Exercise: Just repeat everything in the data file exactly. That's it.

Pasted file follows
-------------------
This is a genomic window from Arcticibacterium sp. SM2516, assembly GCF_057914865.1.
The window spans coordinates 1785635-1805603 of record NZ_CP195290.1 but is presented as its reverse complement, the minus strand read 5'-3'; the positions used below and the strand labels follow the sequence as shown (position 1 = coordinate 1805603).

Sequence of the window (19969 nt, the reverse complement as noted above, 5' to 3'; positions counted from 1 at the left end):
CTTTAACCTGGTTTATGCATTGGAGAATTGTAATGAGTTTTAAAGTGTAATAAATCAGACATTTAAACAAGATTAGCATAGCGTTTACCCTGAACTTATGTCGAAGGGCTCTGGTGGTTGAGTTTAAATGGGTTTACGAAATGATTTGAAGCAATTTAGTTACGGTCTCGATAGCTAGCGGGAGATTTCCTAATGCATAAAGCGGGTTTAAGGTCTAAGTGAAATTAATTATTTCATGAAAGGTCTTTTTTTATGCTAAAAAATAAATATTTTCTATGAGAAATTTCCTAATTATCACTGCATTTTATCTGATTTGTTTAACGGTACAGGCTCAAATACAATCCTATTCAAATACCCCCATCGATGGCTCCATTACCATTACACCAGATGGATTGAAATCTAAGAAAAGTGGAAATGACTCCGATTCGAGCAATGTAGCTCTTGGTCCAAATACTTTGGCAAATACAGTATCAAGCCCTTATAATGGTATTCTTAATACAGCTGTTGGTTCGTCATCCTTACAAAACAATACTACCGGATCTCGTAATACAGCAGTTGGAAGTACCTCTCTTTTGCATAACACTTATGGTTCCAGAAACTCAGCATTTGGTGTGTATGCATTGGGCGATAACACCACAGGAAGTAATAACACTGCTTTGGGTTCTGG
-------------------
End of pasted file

This is a genomic window from Arcticibacterium sp. SM2516, assembly GCF_057914865.1.
The window spans coordinates 1785635-1805603 of record NZ_CP195290.1 but is presented as its reverse complement, the minus strand read 5'-3'; the positions used below and the strand labels follow the sequence as shown (position 1 = coordinate 1805603).

Sequence of the window (19969 nt, the reverse complement as noted above, 5' to 3'; positions counted from 1 at the left end):
CTTTAACCTGGTTTATGCATTGGAGAATTGTAATGAGTTTTAAAGTGTAATAAATCAGACATTTAAACAAGATTAGCATAGCGTTTACCCTGAACTTATGTCGAAGGGCTCTGGTGGTTGAGTTTAAATGGGTTTACGAAATGATTTGAAGCAATTTAGTTACGGTCTCGATAGCTAGCGGGAGATTTCCTAATGCATAAAGCGGGTTTAAGGTCTAAGTGAAATTAATTATTTCATGAAAGGTCTTTTTTTATGCTAAAAAATAAATATTTTCTATGAGAAATTTCCTAATTATCACTGCATTTTATCTGATTTGTTTAACGGTACAGGCTCAAATACAATCCTATTCAAATACCCCCATCGATGGCTCCATTACCATTACACCAGATGGATTGAAATCTAAGAAAAGTGGAAATGACTCCGATTCGAGCAATGTAGCTCTTGGTCCAAATACTTTGGCAAATACAGTATCAAGCCCTTATAATGGTATTCTTAATACAGCTGTTGGTTCGTCATCCTTACAAAACAATACTACCGGATCTCGTAATACAGCAGTTGGAAGTACCTCTCTTTTGCATAACACTTATGGTTCCAGAAACTCAGCATTTGGTGTGTATGCATTGGGCGATAACACCACAGGAAGTAATAACACTGCTTTGGGTTCTGG